Monday, January 14, 2008

I pushed Blair's Nuclear Buttons

In case anyone missed the story by Jonathan Leake in Sunday's London Times, titled "I pushed Blair's Nuclear Buttons," let me give you a quick run down.

The story discusses the role of freshly retired Labor Government cabinet level chief scientist, Sir David King, in that governments decision to build new nuclear power plants in the UK. King should be credited with a major sales job. “When I became chief scientist in 2000 Tony Blair was still very cautious about nuclear power," Jing told Leake. "He did not even have an adequate understanding of climate change until 2002. For those first two years I was battling against the odds.”

King knew that things had to change, “Britain’s CO2 emissions were steadily rising despite our promises to reduce them, and the closure of ageing nuclear power stations and replacement with gas and coal was the main reason for that. That had to stop.”

After King delivered the Zuckerman lecture for the British Association for the Advancement of Science, he was able to repeat the lecture to the British Cabinet in person. He also gave Blair a copy. “For Blair that was a turning point,” he said. “It was when he read that lecture that he realised that we had to do something about climate change.”

“I think the point is that Blair had not understood the urgency,” King said. “He knew about climate change but until then it had just been another political problem.”

King believes that there is a serious problem with ignorance of science in out society. Key decision makers simply do not understand scientific issues. This is undoubtedly true both in the Europe and the United States. King stated:

“We have an education system where kids choose whether to study science as young as 12, and now we have a society where a lot of people do not understand what science is and what it can do. There are a lot of people in politics and the civil service who are from that background. It is a huge weakness,” he said. “The absence of scientific understanding often leads to superficial decision-making. The 2003 energy white paper was a good example of that. I would not like publicly to call it amateurish but it did not tackle the problem in a realistic way.”

King told the story of how in 2003, deputy prime minister John “Punchy” Prescott believed that a ministerial committee had reached a decision to ignore nuclear power and concentrate on renewables. “That was when I put my hand up,” King told Leake, “and told him I still did not believe we could cut CO2 without nuclear power. Nor would I pretend I had changed my mind.”

Prescott “went ballistic”, shouting about collective responsibility and thumping the table. “I wondered if I was going to get punched,” King recalled.

Margaret Beckett, the then environment secretary got Prescott under control. She told Prescott that King was suppose to be an independent voice and not a cabinet hack. A year later, King dot an invitation to visit Prescott. "I went to see him and he apologized, saying I had been right about nuclear after all. He had simply been too worried about the public reaction to supporting nuclear to agree with me.”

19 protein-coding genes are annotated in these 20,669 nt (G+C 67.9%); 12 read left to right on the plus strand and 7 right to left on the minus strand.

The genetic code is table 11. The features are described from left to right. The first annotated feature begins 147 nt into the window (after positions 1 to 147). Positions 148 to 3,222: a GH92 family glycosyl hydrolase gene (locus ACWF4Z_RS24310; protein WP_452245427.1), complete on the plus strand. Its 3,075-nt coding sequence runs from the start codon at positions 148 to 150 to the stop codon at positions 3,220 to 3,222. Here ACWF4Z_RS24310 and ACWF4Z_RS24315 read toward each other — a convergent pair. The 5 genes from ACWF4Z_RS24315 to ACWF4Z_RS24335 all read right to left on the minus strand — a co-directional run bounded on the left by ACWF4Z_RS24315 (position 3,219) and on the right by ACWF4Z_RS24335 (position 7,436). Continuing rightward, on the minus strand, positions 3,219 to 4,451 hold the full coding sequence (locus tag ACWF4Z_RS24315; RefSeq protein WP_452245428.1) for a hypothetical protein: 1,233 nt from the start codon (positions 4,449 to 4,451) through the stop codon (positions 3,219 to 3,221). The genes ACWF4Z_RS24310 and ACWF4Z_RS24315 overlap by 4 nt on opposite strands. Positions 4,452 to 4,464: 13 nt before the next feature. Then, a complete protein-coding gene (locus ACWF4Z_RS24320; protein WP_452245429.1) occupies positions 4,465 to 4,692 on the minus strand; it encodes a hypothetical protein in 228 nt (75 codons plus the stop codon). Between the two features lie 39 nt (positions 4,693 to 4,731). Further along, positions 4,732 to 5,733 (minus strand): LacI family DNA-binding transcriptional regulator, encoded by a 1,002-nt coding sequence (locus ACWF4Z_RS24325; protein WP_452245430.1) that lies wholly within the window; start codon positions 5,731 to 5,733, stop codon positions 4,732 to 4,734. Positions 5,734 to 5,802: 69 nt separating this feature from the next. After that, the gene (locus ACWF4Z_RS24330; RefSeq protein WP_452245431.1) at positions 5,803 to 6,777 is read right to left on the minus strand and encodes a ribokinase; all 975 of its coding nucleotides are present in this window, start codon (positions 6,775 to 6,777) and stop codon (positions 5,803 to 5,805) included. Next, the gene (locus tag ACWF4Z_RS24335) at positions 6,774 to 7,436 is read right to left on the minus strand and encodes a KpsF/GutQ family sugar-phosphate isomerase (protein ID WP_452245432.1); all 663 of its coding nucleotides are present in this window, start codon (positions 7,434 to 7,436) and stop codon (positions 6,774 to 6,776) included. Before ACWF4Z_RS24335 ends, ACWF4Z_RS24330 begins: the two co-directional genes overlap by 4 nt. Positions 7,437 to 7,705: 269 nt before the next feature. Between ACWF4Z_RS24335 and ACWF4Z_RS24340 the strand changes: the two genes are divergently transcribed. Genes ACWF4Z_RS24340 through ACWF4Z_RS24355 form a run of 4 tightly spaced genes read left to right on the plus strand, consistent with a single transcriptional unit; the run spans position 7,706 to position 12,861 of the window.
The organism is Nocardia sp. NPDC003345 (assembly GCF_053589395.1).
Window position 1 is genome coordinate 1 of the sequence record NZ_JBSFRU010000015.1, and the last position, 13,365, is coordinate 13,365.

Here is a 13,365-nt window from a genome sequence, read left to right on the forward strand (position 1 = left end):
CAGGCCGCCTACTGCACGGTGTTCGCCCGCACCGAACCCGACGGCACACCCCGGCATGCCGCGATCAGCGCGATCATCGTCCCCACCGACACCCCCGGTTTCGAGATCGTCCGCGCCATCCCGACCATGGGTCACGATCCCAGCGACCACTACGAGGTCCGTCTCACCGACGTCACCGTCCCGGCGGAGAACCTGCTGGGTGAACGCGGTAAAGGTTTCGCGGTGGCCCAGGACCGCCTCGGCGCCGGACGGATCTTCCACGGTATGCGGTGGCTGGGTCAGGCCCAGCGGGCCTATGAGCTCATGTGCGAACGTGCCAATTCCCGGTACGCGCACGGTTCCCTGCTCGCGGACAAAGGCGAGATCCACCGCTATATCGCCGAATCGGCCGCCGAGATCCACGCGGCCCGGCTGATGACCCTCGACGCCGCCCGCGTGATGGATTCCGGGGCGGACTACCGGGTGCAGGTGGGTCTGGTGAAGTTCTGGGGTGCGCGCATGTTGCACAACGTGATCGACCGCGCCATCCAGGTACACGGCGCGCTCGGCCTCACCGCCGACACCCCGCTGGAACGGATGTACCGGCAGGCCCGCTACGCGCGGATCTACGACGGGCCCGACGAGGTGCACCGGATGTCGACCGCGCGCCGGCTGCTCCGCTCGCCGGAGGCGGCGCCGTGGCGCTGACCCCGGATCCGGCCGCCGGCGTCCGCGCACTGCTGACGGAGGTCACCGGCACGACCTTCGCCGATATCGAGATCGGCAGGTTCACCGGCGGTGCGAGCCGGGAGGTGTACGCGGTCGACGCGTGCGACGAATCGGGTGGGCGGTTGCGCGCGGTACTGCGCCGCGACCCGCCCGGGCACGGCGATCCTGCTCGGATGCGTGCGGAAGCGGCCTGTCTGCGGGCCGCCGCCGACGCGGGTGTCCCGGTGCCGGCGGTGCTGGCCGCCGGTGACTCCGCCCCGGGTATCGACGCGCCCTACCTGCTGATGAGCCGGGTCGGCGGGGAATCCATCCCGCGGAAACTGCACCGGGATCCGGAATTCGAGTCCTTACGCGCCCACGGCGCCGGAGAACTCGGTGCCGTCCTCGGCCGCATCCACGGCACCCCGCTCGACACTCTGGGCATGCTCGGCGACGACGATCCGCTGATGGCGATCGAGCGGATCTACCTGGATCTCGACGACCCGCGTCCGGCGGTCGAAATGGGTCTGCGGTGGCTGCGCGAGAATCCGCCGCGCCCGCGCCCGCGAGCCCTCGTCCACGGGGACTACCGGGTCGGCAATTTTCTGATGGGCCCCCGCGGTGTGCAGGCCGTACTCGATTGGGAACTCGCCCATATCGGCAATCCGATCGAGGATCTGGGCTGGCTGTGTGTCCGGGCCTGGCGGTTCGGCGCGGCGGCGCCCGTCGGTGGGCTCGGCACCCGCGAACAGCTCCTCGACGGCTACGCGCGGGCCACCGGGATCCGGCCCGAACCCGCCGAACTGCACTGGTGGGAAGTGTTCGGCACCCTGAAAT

You can read the whole story here.

Comment: This is an important story. King makes quite clear the role fear and ignorance play in the "Green" opposition to nuclear power. The fear mongering Greens continue to replay the same old tired scratched record, without taking a serious assessment of our energy future, or an objective review of nuclear safety. In a speech delivered in November to the Foundation for Science and Technology, King emphasized the importance of nuclear technology in fighting global warming:

“Alternative technologies and energy-efficiency gains will certainly help the UK to achieve our target of reducing emissions by 60 per cent by 2050,” King said . “But we will also need to look at other low-emission ways of making energy. It is now the time to give the green light to nuclear energy. While I have high hopes for new zero-emissions technologies in the future, efficient nuclear-fission power stations are already available."

King has stated that global warming is a more serious threat to our society than terrorism. The fight against global warming comes in three stages. The first stage is to overcome the denial of the problem promoted by the fossil fuel lobby. The second step requires overcoming of the opposition to nuclear power by the pro-fossil fuel green interests. The final step involves the mobilization of society is a quasi-warlike effort to systimatically alter energy production and distribution in advanced societies.

King has focused on the first two steps. The third step has yet to be invisioned, and will not be until we have effectively completed the first two. How far we are from completing the second step can be judged by this attack on King by George Monbiot. Monbiot, posing as an expert on science, bites on Amory Lovins absurd dribble, hook, line and sinker.

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